GLENN A. ARMSTRONG, Employee, v. RJ SPORT & CYCLE and WEST BEND MUT. INS. CO., Employer-Insurer/Appellants, and BLUE CROSS/BLUE SHIELD OF MINN. and ST. MARY’S DULUTH CLINIC HEALTH SYS., Intervenors.
WORKERS’ COMPENSATION COURT OF APPEALS
APRIL 22, 2011
MEDICAL TREATMENT & EXPENSE - CHRONIC PAIN MANAGEMENT; RULES CONSTRUED - MINN. R. 5221.6040, subp. 3.D. Pursuant to Minn. R. 5221.6040, subp. 3.D., appropriate medical treatment must be provided for any known organic syndrome causing pain before a diagnosis of chronic pain syndrome may be considered. The employee has received extensive treatment for his underlying degenerative disc disease, without resolution of his pain, and the compensation judge’s decision is not reversible on this basis.
MEDICAL TREATMENT & EXPENSE - CHRONIC PAIN MANAGEMENT; RULES CONSTRUED - MINN. R. 5221.6600, SUBP. 2.E. Although in this case, the treatment parameters do not apply where the employer and insurer denied the employee suffers from a chronic pain syndrome, the treatment parameters do provide guidance for analyzing whether a chronic pain management program is reasonable and necessary medical treatment. At a minimum, an admission evaluation should be performed to confirm the diagnosis of chronic pain syndrome and the willingness and ability of the employee to benefit from a chronic pain management program as described in Minn. R. 5221.6600, subp. 2.E.
Affirmed in part, modified in part, and vacated in part.
Determined by: Johnson, C.J., Pederson, J., and Wilson, J.
Compensation Judge: Jerome G. Arnold
Attorneys: Robert T. Brabbit, Brabbit & Salita, Minneapolis, MN, for the Respondent. Mark A. Kleinschmidt and Kirsi L. Poupore, Cousineau McGuire, Minneapolis, MN, for the Appellants.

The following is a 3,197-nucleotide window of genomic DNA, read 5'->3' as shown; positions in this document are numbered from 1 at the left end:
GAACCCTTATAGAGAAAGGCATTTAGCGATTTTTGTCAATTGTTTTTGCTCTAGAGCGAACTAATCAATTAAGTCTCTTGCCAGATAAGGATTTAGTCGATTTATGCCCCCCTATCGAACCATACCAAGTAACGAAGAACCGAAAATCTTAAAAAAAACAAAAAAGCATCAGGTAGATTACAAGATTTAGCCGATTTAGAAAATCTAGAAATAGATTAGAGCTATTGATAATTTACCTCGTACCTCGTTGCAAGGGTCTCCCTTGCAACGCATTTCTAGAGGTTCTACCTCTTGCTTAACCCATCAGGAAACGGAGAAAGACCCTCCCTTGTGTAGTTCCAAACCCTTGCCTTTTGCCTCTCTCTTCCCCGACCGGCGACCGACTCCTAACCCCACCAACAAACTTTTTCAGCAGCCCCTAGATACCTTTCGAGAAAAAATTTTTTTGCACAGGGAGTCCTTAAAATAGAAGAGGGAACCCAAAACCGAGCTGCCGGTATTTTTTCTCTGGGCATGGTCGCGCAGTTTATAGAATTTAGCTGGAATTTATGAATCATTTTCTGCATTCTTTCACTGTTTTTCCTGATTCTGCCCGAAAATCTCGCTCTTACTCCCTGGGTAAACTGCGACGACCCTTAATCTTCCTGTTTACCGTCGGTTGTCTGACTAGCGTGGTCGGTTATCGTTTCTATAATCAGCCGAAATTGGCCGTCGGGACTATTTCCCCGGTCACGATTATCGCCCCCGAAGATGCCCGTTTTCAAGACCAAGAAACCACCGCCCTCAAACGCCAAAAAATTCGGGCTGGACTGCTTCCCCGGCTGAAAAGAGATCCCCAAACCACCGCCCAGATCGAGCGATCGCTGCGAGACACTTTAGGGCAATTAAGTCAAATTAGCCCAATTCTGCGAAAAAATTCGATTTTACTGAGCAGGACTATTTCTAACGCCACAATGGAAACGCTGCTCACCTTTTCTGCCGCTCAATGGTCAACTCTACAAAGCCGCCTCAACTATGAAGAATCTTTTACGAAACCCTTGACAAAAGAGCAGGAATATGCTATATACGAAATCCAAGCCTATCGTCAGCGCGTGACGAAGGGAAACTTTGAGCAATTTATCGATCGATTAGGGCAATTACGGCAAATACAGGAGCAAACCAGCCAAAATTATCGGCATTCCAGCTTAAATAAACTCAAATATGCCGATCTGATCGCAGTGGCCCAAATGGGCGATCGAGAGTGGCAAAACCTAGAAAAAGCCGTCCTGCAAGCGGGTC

THOMAS L. JOHNSON, Judge
The employer and insurer appeal the compensation judge’s finding that the employee is a candidate for chronic pain management treatment, the judge’s approval of the employee’s request for authorization of, and payment for, a chronic pain management program, and the judge’s denial of the qualified rehabilitation counselor’s request to terminate rehabilitation services. We affirm in part, modify in part, and vacate in part.
Glenn A. Armstrong, the employee, sustained a personal injury to his low back on February 22, 2006, arising out of and in the course of his employment with RJ Sport & Cycle, the employer. On that date, the employer was insured for workers’ compensation liability by West Bend Mutual Insurance Company, the insurer. Pursuant to a Temporary Order, the employer and insurer paid various workers’ compensation benefits to and on behalf of the employee, including indemnity benefits, medical benefits, and rehabilitation benefits.
On February 23, 2006, the employee was seen by Dr. Chris Chapman at St. Mary’s Duluth Clinic (SMDC) complaining of low back pain. The doctor diagnosed work-related lumbrosacral pain, prescribed Flexeril, ice, and rest, and referred the employee to Dr. Timothy Morton, a physical medicine and rehabilitation specialist at SMDC. The employee also sought chiropractic treatment. An MRI scan in April 2006 was compared to an October 1998 MRI scan and showed unchanged L5-S1 degenerative changes with S1 nerve root involvement on the left and slightly worsened degenerative findings at L4-5. Thereafter, the employee underwent various methods of conservative treatment at SMDC including facet, sacroiliac, and lumbar injections, a lumbar rhizotomy, and physical therapy. The employee reported no long-term relief of his symptoms from these treatments. An MRI scan in November 2006, was unchanged in comparison to the April 2006 scan.
In December 2006, Dr. Richard Strand examined the employee at the request of the employer and insurer. The doctor diagnosed degenerative disc disease and degenerative spondylosis of the lumbar spine at multiple levels with bulging discs. Dr. Strand opined the February 2006 personal injury was a temporary aggravation of a pre-existing degenerative condition from which the employee had reached maximum medical improvement (MMI) by December 14, 2006.
An EMG in January 2007 showed no significant peripheral neuropathy or lumbar radiculopathy to account for the employee’s severe SI radicular pain. Thereafter, Dr. Nancy Ensley, a neurosurgeon at SMDC, examined the employee and diagnosed degenerative disc disease of the lumbrosacral spine which “was at risk to worsen over the years into a picture consistent with spinal stenosis.” (Pet. Ex. A.) Dr. Ensley recommended vigorous physical therapy and suggested light-duty work. The doctor re-examined the employee in July 2007 and stated surgery was inappropriate because the employee’s leg symptoms were minimal.